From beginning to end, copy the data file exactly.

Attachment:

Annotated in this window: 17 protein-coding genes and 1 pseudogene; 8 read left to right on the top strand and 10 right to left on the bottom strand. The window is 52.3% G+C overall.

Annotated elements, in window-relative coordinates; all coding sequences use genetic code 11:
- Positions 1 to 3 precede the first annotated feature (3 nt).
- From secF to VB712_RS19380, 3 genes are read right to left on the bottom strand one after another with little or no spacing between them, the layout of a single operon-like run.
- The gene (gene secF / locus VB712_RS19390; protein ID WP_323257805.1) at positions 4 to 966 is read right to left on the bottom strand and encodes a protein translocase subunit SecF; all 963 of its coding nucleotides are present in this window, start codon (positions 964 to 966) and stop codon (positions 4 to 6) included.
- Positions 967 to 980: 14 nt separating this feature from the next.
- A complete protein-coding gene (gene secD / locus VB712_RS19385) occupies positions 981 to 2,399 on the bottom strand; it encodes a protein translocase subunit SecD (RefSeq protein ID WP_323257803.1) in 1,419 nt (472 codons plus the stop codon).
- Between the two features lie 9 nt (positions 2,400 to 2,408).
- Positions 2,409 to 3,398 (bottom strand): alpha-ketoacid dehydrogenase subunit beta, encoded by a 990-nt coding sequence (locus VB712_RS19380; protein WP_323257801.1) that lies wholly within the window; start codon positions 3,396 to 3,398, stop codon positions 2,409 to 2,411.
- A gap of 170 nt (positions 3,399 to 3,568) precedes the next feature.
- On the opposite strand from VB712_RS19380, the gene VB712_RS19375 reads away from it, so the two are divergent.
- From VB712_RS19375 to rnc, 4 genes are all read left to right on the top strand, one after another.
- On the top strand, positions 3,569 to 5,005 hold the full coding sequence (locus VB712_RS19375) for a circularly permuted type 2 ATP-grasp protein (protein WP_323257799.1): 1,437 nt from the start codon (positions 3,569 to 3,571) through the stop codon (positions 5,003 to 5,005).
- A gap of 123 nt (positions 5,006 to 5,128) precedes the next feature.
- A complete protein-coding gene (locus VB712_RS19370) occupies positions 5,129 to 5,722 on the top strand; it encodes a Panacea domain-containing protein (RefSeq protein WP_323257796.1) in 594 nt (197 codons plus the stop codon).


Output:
Annotated in this window: 17 protein-coding genes and 1 pseudogene; 8 read left to right on the top strand and 10 right to left on the bottom strand. The window is 52.3% G+C overall.

Annotated elements, in window-relative coordinates; all coding sequences use genetic code 11:
- Positions 1 to 3 precede the first annotated feature (3 nt).
- From secF to VB712_RS19380, 3 genes are read right to left on the bottom strand one after another with little or no spacing between them, the layout of a single operon-like run.
- The gene (gene secF / locus VB712_RS19390; protein ID WP_323257805.1) at positions 4 to 966 is read right to left on the bottom strand and encodes a protein translocase subunit SecF; all 963 of its coding nucleotides are present in this window, start codon (positions 964 to 966) and stop codon (positions 4 to 6) included.
- Positions 967 to 980: 14 nt separating this feature from the next.
- A complete protein-coding gene (gene secD / locus VB712_RS19385) occupies positions 981 to 2,399 on the bottom strand; it encodes a protein translocase subunit SecD (RefSeq protein ID WP_323257803.1) in 1,419 nt (472 codons plus the stop codon).
- Between the two features lie 9 nt (positions 2,400 to 2,408).
- Positions 2,409 to 3,398 (bottom strand): alpha-ketoacid dehydrogenase subunit beta, encoded by a 990-nt coding sequence (locus VB712_RS19380; protein WP_323257801.1) that lies wholly within the window; start codon positions 3,396 to 3,398, stop codon positions 2,409 to 2,411.
- A gap of 170 nt (positions 3,399 to 3,568) precedes the next feature.
- On the opposite strand from VB712_RS19380, the gene VB712_RS19375 reads away from it, so the two are divergent.
- From VB712_RS19375 to rnc, 4 genes are all read left to right on the top strand, one after another.
- On the top strand, positions 3,569 to 5,005 hold the full coding sequence (locus VB712_RS19375) for a circularly permuted type 2 ATP-grasp protein (protein WP_323257799.1): 1,437 nt from the start codon (positions 3,569 to 3,571) through the stop codon (positions 5,003 to 5,005).
- A gap of 123 nt (positions 5,006 to 5,128) precedes the next feature.
- A complete protein-coding gene (locus VB712_RS19370) occupies positions 5,129 to 5,722 on the top strand; it encodes a Panacea domain-containing protein (RefSeq protein WP_323257796.1) in 594 nt (197 codons plus the stop codon).